ZURICH (Reuters) - Sonova (SOON.S) on Wednesday missed full-year sales and profit targets that the Swiss hearing aid maker had already cut last year as cochlear implant sales remained sluggish and big U.S. retailer Costco slashed prices on its own-brand products.
Sales in local currency rose 5.8 percent to 2.07 billion Swiss francs ($2.11 billion) in the company’s fiscal year to March, it said in a statement, behind Sonova’s 6-8 percent target. Constant currency earnings before interest, taxes and amortization rose 1.4 percent to 430.6 million francs, compared to its 3-7 percent goal.
Income after taxes fell to 345 million francs, from 368 million francs in 2014/2015.
Sonova fell short as results were dented by a U.S. cochlear implant business that has not shifted from children to adults as quickly as anticipated and by customer Costco’s (COST.O) focus on its own Kirkland-brand hearing aids at prices that Sonova’s devices struggled to compete against.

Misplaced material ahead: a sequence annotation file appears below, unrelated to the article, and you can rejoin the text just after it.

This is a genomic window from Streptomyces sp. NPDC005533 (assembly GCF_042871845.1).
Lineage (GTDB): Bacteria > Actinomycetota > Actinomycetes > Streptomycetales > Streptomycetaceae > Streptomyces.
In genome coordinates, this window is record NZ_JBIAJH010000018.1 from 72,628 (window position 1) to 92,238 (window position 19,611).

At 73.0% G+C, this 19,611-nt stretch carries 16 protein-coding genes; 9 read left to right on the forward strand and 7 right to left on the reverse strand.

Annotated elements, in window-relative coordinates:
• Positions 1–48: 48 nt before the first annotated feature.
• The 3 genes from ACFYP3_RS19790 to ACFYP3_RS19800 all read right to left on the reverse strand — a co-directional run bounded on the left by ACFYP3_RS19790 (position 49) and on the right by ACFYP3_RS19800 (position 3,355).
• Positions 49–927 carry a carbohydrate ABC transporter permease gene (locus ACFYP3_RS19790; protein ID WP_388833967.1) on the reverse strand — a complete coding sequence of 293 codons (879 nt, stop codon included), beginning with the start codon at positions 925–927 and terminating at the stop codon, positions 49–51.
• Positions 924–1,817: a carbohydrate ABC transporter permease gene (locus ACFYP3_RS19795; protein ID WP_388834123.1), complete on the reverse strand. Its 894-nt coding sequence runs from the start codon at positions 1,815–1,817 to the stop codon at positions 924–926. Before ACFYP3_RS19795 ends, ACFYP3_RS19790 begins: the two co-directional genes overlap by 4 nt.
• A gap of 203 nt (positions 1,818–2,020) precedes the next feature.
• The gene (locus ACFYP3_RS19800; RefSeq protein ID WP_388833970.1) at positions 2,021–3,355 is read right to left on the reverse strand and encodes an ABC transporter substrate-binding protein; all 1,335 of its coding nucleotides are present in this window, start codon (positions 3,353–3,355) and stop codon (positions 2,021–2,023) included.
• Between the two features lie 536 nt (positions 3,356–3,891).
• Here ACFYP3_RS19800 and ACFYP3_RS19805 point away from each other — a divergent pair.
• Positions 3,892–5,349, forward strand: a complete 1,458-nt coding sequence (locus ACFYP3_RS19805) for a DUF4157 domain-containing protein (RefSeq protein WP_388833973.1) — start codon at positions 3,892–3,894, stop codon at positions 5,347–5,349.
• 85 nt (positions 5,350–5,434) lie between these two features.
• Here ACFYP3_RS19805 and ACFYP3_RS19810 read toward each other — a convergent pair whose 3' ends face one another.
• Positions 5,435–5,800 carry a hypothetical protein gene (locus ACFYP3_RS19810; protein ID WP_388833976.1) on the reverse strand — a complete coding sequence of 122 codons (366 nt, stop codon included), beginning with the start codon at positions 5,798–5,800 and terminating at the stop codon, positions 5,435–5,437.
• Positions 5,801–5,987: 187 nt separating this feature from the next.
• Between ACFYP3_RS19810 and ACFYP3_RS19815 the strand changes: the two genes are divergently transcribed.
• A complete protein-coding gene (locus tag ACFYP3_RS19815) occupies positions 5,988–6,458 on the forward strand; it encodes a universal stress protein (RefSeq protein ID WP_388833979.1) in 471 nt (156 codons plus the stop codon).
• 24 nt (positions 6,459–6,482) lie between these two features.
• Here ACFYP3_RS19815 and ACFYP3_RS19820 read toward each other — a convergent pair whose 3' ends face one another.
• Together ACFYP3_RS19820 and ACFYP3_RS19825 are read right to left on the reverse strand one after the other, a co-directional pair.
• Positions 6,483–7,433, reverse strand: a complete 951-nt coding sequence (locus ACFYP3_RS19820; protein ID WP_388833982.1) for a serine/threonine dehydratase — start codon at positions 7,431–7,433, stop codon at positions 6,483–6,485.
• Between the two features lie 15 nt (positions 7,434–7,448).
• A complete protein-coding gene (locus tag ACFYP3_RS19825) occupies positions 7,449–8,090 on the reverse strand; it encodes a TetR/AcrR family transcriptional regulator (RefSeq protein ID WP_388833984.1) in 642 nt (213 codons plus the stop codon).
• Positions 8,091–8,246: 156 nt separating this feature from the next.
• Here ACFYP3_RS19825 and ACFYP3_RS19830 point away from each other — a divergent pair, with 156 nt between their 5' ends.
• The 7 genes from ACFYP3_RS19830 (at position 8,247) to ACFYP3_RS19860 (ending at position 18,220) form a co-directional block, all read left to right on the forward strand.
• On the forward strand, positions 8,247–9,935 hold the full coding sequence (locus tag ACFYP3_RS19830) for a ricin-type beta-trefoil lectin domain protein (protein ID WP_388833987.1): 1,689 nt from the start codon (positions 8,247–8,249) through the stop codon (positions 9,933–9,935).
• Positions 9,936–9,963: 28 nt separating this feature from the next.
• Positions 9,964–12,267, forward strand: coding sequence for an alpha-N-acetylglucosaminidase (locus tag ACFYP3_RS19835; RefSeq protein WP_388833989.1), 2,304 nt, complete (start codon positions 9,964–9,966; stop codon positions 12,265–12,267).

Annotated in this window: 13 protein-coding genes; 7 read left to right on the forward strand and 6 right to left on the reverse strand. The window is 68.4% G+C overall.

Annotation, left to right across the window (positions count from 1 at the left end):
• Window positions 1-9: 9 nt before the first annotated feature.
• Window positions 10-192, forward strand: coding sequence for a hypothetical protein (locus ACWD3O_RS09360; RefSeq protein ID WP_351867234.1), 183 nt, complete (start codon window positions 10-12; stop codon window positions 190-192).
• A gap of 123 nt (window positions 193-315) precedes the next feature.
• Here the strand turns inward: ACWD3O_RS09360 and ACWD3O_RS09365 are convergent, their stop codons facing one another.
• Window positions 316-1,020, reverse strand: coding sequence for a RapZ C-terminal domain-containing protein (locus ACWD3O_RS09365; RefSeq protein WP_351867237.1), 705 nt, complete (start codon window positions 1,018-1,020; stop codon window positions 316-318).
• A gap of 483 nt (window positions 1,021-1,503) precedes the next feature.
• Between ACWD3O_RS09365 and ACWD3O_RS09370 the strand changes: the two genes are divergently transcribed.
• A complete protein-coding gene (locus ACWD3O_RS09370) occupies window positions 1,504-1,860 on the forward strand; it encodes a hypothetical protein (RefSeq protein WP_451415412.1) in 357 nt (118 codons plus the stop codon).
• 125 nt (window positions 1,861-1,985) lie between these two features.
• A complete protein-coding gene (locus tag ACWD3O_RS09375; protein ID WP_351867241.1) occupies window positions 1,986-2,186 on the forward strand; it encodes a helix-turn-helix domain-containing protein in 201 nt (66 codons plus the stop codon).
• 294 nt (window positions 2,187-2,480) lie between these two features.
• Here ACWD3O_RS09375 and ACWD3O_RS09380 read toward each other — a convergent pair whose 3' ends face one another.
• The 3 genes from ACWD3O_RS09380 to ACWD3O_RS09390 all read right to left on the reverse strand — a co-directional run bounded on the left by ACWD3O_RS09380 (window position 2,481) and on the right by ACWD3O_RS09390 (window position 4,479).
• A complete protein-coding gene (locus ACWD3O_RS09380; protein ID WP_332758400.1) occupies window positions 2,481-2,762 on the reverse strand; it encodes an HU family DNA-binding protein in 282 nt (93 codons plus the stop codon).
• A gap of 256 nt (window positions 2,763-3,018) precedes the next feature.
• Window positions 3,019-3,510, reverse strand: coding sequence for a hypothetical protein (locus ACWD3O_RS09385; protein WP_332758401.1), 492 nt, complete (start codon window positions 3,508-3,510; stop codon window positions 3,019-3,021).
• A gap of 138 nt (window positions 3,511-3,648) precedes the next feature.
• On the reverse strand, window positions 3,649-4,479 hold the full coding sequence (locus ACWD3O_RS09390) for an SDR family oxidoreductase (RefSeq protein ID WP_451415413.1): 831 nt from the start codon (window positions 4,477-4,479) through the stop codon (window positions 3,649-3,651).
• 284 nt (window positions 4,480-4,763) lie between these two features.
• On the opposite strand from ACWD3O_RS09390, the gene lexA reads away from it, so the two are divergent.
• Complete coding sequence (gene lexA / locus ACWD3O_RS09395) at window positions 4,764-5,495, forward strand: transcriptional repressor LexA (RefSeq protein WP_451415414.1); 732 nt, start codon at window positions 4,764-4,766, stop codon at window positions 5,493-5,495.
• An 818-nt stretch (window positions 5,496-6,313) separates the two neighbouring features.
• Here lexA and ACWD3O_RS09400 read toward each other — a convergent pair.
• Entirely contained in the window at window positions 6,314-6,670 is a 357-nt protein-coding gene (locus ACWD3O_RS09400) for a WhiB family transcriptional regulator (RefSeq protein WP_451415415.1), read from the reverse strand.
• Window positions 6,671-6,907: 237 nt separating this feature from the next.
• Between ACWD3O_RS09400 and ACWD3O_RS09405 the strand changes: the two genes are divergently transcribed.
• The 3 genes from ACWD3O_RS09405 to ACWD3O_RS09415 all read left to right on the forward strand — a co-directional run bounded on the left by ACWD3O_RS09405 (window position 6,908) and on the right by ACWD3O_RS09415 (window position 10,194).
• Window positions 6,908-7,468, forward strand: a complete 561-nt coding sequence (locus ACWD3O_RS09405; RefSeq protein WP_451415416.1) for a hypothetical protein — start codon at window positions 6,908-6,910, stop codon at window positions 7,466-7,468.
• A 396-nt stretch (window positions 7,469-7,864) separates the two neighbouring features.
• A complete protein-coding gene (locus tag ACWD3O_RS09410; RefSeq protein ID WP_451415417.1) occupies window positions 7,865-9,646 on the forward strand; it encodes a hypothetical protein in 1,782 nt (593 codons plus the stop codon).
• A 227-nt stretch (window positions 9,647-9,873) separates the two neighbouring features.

“Costco has changed the strategy with Kirkland, they lowered the end user price by another $200 for two instruments, so they are down now from $2,000 to $1,800 for two fully fitted instruments, and that’s a brutal low price,” said Sonova Chief Executive Officer Lukas Braunschweiler in an interview.
This month, Sonova said it was buying Netherlands’ retailer AudioNova as it seeks to revive momentum and counter threats from rivals such as Signia, William Demant (WDH.CO) and GN Store Nord (GN.CO), which are also buying retailers where they remove competing products from the shelves.
For the current year, Sonova expects sales to grow in the range of 4 to 6 percent and EBITA to increase by 3 to 7 percent, both measured in local currencies.
Sonova’s shares were seen falling 2.4 percent in Zurich, according to premarket indicators.
Reporting by John Miller, editing by Louise Heavens